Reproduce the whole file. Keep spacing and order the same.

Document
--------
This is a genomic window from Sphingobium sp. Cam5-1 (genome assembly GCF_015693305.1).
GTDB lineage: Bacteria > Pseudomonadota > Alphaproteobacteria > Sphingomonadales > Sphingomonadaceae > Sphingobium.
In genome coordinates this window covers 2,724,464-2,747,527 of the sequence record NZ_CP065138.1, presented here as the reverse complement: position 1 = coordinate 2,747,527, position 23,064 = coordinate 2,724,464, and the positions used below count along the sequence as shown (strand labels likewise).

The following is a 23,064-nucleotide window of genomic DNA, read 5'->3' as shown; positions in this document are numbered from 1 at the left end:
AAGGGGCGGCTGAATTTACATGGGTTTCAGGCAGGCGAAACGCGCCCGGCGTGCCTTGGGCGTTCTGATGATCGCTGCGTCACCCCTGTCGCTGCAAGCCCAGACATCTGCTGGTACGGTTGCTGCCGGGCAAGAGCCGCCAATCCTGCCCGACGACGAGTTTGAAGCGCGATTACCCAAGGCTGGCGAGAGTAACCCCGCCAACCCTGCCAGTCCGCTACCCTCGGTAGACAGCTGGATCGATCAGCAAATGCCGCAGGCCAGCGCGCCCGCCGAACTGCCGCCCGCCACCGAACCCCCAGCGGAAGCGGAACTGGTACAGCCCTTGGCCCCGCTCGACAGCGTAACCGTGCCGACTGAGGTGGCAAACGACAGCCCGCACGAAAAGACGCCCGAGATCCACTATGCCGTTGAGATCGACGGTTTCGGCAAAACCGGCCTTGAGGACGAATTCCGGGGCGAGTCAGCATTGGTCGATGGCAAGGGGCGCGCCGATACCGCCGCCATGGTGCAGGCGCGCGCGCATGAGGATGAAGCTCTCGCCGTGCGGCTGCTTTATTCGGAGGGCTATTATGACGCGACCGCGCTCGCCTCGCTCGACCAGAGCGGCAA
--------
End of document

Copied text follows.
This is a genomic window from Sphingobium sp. Cam5-1 (genome assembly GCF_015693305.1).
GTDB lineage: Bacteria > Pseudomonadota > Alphaproteobacteria > Sphingomonadales > Sphingomonadaceae > Sphingobium.
In genome coordinates this window covers 2,724,464-2,747,527 of the sequence record NZ_CP065138.1, presented here as the reverse complement: position 1 = coordinate 2,747,527, position 23,064 = coordinate 2,724,464, and the positions used below count along the sequence as shown (strand labels likewise).

The following is a 23,064-nucleotide window of genomic DNA, read 5'->3' as shown; positions in this document are numbered from 1 at the left end:
AAGGGGCGGCTGAATTTACATGGGTTTCAGGCAGGCGAAACGCGCCCGGCGTGCCTTGGGCGTTCTGATGATCGCTGCGTCACCCCTGTCGCTGCAAGCCCAGACATCTGCTGGTACGGTTGCTGCCGGGCAAGAGCCGCCAATCCTGCCCGACGACGAGTTTGAAGCGCGATTACCCAAGGCTGGCGAGAGTAACCCCGCCAACCCTGCCAGTCCGCTACCCTCGGTAGACAGCTGGATCGATCAGCAAATGCCGCAGGCCAGCGCGCCCGCCGAACTGCCGCCCGCCACCGAACCCCCAGCGGAAGCGGAACTGGTACAGCCCTTGGCCCCGCTCGACAGCGTAACCGTGCCGACTGAGGTGGCAAACGACAGCCCGCACGAAAAGACGCCCGAGATCCACTATGCCGTTGAGATCGACGGTTTCGGCAAAACCGGCCTTGAGGACGAATTCCGGGGCGAGTCAGCATTGGTCGATGGCAAGGGGCGCGCCGATACCGCCGCCATGGTGCAGGCGCGCGCGCATGAGGATGAAGCTCTCGCCGTGCGGCTGCTTTATTCGGAGGGCTATTATGACGCGACCGCGCTCGCCTCGCTCGACCAGAGCGGCAA